US consumer electronics retailers and distributors have expressed concerns over the impact the collapse of Circuit City could have on the market.
Many of the worries focus around the inevitable fire sale that would follow even a small number of store closures, posing the risk of the market being flooded with heavily discounted products.
Only a fortnight ago, KeyBanc Capital Markets analyst Bradley Thomas warned that the retailer might be forced to close as many as 300 stores.
Those suggestions were echoed by the executive vice president of Home Entertainment Source Jim Ristow. He warned that there were three likely scenarios; firstly that the firm could enter Chapter 11 and emerge as a new company, although he admits in the current economic environment, obtaining the necessary loan would be difficult.
Alternatively, it could enter Chapter 11 and be bought by a rival; a scenario that would likely see the new owner sell 300 to 400 of its poorly performing stores. Or, the firm's management could choose to dissolve the company. It is the latter two that worry Ristow the most, although he noted particular concern over the last of the two.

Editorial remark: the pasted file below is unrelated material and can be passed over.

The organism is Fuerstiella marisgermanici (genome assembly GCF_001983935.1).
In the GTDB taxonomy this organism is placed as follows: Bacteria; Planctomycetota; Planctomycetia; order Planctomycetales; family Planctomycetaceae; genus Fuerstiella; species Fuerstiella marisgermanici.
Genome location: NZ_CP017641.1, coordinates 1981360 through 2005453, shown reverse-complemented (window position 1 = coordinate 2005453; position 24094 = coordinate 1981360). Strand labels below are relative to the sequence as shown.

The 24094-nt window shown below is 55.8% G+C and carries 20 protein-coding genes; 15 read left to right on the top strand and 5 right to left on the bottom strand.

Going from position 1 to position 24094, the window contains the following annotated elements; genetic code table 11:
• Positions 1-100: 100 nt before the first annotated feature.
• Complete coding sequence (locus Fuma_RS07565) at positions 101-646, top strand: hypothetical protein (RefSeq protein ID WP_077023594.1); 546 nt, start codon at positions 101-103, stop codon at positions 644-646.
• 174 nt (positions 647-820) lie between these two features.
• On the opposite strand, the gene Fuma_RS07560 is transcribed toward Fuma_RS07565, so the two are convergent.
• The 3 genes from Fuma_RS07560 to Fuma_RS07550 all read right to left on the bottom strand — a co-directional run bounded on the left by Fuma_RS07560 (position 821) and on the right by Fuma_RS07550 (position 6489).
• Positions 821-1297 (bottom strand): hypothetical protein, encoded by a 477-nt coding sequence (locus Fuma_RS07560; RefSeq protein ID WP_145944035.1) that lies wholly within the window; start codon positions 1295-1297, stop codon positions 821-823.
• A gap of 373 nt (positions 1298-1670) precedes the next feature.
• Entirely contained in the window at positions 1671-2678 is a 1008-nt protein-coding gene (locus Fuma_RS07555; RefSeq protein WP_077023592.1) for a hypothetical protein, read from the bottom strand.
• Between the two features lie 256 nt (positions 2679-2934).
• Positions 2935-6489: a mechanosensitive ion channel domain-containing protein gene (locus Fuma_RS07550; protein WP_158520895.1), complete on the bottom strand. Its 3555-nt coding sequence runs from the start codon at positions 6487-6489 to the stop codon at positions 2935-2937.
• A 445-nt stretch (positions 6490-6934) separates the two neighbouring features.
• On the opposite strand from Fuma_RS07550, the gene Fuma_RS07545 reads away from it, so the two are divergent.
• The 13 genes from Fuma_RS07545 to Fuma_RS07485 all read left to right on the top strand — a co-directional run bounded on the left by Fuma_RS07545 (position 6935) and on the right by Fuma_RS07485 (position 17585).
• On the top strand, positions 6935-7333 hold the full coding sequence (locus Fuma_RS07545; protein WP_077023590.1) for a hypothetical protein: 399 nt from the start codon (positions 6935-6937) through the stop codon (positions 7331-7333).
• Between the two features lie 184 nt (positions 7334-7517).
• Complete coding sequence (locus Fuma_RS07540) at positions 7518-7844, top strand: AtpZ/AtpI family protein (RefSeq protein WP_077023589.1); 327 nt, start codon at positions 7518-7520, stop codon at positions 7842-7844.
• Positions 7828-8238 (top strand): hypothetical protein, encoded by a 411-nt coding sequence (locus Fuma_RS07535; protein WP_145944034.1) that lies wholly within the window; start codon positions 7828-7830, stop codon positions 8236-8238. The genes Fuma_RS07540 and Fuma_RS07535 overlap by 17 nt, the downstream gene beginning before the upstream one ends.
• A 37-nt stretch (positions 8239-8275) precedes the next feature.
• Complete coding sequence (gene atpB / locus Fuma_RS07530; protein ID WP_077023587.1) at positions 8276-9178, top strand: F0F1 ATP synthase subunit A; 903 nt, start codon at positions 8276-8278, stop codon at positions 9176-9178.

The dissolving of the firm would result in billions of dollars of consumer electronics entering the channel at heavily discounted prices, warned Ristow.
However, while any influx of heavily discounted products could hurt the industry over the vital Christmas period, any collapse is less likely to hurt in the long run claims the president and CEO of the consumer electronics association.
Speaking to Twice, Gary Shapiro said: "Whatever happens to [Circuit City] will happen to them, but it will not make or break the consumer electronics industry in the long term.
"Circuit City is a painful moment for the industry because it has such a legacy, but it is a short-term painful moment," he added. "[The industry] will survive no matter what happens with Circuit City, and five years from now we will be hearing about another retailer having another painful moment."